§ 11. Production of usable land surface in cities. The work of man is doing much by form changes to increase the area suitable for residence and business. Large districts on the river fronts of New York are filled land. The larger part of the most valuable lands within the city of Boston were once tidewater swamps, which have been filled and made usable by great outlays. Great hills have been dumped into the Bay of San Francisco to convert mud flats into solid earth, for railroad terminals and warehouses. In almost every city much has been done to level hillsides, to fill valleys, or to drain swamps. Along many picturesque lakes the steep banks for miles are dug with pick and shovel or blasted with dynamite, and dumped over into the water to make level sites for cottages. Wooden, stone, or cement retaining walls are built so that the debris from the streams and the sands washed up by waves may be retained to widen the solid land. Suitable places for docks, warehouses, and factories, and other needs of commerce and industry, are created on the shores of navigable waters. The engineer in tunneling mountains and building roadbeds over marshes or along swampy riversides, or in digging canals between rivers or between oceans, is making the kind of land surface suitable to the uses of transportation and trade. It is characteristic of nearly all these artificially altered spaces that they are as solid and enduring as natural formations of level land, and are subject only to the slow action of rain, streams, waves, winds, or to rare upheavals of nature. Man's works are in these cases as enduring as nature's.

§ 12. Durative character of hydraulic power sites. The sources from which man has as yet successfully obtained power are domestic animals, winds, falling waters, the tides, and heat producing materials (wood, coal, oil, etc.). The winds, while inexhaustible sources, are too irregular to be of the greatest importance. Waterfalls are of increasing use with the progress in the art of transmitting power in the form of electricity. The maintenance of water-power plants in efficient condition calls for much labor on the banks of the millstream, or for the building and repairing of dams and reservoirs, of pipes and of water wheels. With this care, waterfalls are durative in a high degree. The supply of power from water is capable of enormous increase through the construction of reservoirs, the building of canals, and the economizing of great sources now going to waste. The waterfall as a whole is permanent, perennially renewed by rains; but the energy liberated by the falling water is consumed each moment. Because of this natural renewal of the power, a continuing usufructuary value adheres in the site of land whose possession gives control over the falling water. A similar view is to be taken of the rare sites where tidal power can be economically employed.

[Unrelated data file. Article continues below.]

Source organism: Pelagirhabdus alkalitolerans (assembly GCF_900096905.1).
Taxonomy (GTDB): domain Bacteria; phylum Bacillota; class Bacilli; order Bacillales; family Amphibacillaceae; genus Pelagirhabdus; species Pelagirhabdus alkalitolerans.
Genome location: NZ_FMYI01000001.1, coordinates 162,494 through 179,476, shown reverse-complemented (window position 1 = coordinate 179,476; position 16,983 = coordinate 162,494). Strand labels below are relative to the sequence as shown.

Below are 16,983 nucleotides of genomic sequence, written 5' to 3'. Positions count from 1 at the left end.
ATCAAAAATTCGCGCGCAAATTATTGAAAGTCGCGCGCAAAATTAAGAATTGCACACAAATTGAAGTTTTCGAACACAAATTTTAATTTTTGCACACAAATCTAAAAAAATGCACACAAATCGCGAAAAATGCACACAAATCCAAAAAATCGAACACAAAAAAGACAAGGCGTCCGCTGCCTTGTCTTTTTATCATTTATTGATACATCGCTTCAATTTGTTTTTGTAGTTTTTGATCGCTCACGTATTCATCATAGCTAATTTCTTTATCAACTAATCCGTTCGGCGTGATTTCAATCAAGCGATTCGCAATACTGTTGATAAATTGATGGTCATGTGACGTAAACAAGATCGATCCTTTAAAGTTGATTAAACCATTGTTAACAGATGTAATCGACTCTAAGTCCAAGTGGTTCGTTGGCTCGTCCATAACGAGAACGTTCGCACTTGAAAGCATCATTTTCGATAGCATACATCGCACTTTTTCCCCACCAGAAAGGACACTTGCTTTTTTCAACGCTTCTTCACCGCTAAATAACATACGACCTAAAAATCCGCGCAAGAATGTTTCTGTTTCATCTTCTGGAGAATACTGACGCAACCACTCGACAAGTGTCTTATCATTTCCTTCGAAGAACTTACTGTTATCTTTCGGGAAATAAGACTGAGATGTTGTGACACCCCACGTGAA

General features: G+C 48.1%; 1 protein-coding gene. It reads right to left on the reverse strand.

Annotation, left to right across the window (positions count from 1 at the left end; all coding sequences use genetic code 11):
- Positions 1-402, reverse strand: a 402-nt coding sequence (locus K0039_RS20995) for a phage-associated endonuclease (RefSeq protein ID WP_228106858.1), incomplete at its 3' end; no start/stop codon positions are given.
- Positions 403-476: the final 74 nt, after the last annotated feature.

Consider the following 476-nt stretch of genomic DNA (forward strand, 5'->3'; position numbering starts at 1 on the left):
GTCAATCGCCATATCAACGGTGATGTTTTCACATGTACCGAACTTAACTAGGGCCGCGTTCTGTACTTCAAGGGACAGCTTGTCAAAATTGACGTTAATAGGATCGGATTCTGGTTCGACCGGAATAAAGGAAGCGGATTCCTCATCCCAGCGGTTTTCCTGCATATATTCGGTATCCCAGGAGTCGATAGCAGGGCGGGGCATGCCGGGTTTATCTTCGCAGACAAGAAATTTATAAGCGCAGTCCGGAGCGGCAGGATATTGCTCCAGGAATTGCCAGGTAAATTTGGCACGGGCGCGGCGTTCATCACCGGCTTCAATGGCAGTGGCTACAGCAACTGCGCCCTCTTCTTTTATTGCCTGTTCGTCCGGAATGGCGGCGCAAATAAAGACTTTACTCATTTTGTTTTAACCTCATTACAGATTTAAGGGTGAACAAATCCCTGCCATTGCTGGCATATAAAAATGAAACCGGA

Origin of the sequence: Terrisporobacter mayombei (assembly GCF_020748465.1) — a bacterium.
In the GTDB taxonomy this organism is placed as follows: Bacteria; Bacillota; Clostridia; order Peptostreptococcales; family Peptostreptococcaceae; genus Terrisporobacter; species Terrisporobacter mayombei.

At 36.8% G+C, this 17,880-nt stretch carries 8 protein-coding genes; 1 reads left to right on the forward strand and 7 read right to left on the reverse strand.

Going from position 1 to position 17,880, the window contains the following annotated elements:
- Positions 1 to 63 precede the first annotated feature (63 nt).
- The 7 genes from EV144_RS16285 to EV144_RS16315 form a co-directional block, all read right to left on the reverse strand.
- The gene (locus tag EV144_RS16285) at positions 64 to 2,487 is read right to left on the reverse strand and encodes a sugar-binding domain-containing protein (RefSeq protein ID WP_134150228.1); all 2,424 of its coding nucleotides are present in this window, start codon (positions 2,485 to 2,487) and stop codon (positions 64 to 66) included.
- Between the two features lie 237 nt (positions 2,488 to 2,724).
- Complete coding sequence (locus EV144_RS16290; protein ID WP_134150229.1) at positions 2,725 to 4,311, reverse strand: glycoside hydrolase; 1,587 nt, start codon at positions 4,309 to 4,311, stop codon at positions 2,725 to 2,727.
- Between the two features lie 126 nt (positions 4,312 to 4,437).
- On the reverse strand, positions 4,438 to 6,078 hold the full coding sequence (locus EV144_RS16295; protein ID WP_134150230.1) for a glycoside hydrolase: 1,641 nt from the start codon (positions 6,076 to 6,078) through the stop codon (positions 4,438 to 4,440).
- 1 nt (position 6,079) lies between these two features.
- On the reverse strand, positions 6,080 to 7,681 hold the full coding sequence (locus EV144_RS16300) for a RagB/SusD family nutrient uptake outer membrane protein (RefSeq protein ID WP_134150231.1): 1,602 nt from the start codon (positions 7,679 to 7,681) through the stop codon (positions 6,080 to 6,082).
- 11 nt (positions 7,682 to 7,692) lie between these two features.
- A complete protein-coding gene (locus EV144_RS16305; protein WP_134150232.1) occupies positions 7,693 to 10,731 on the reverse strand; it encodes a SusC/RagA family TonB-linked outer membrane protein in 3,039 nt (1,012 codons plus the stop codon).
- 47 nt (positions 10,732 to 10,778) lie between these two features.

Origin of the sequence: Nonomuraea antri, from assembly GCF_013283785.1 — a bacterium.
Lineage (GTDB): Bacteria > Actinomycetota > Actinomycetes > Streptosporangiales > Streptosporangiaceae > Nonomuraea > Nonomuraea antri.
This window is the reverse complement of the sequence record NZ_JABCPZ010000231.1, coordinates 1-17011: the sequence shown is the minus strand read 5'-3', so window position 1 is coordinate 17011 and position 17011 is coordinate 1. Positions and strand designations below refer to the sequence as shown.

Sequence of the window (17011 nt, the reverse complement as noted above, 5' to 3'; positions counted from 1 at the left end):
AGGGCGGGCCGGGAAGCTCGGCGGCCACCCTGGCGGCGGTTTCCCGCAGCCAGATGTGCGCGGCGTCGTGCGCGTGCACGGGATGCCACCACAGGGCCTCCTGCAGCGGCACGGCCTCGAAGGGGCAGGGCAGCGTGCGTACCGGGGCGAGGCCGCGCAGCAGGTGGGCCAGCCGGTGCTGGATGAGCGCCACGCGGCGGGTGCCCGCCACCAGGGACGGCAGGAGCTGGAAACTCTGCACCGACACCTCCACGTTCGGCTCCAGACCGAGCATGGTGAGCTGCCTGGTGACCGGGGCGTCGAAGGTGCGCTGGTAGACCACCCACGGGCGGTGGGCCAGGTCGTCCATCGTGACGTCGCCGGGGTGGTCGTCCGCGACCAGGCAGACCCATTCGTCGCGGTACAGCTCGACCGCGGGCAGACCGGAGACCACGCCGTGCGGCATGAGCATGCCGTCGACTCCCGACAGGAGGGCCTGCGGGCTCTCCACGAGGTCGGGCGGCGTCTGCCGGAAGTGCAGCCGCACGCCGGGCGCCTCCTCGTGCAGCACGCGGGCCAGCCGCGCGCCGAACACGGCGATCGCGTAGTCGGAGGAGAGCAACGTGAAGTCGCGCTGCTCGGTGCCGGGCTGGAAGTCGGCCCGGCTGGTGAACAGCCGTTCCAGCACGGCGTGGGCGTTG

§ 13. Goods varying in increasableness. It has long been customary for economists to talk of economic goods that could be increased indefinitely (meaning infinitely or, in any event, without any limit ever appreciable to man) without any increase in the cost or scarcity. This class of goods was considered to be very large. There is no such class of economic goods; it is impossible that there should be; if they are "scarce," increasing demand must make them scarcer, except as discoveries and improvements increase the supply. All kinds of wealth are, so far as it is economical to do so, thus increased, even land surface. Many kinds in the course of time are very greatly increased with little or no direct effort, but the supply of all alike can be secured in larger amount at any given moment with the known methods and tools only with increasing difficulty. The different forms of wealth may be ranged on a scale according to the ease with which they can be increased by effort. They may, therefore, be classed as relatively fixed and relatively increasable. Some natural resources belong at one end, and some at the other end of this scale, and, necessarily, the tools and appliances made from these materials must likewise range between the extremes. Except as form and place changes are thus limited by elemental materials and natural sources of power, the outlook is that form and place change will grow constantly more easy, and elementary materials constantly more difficult, to obtain. No hard and fast line divides the different kinds of goods, but the difference in degree of increasableness is a fact of great social importance, affecting the direction in which industry can and must progress.

The difference in increasableness of the various forms of wealth is of importance in considering various social questions, such as the effects of an increase of population, and the kinds of taxation most equitable and most favorable to the progress of society. Account must be taken of the fact, for instance, that the number of bricks can be increased more easily than the amount of land; but there must not be overlooked the possibility of increase in any of these forms of wealth, nor the limits to the increase of any one of them.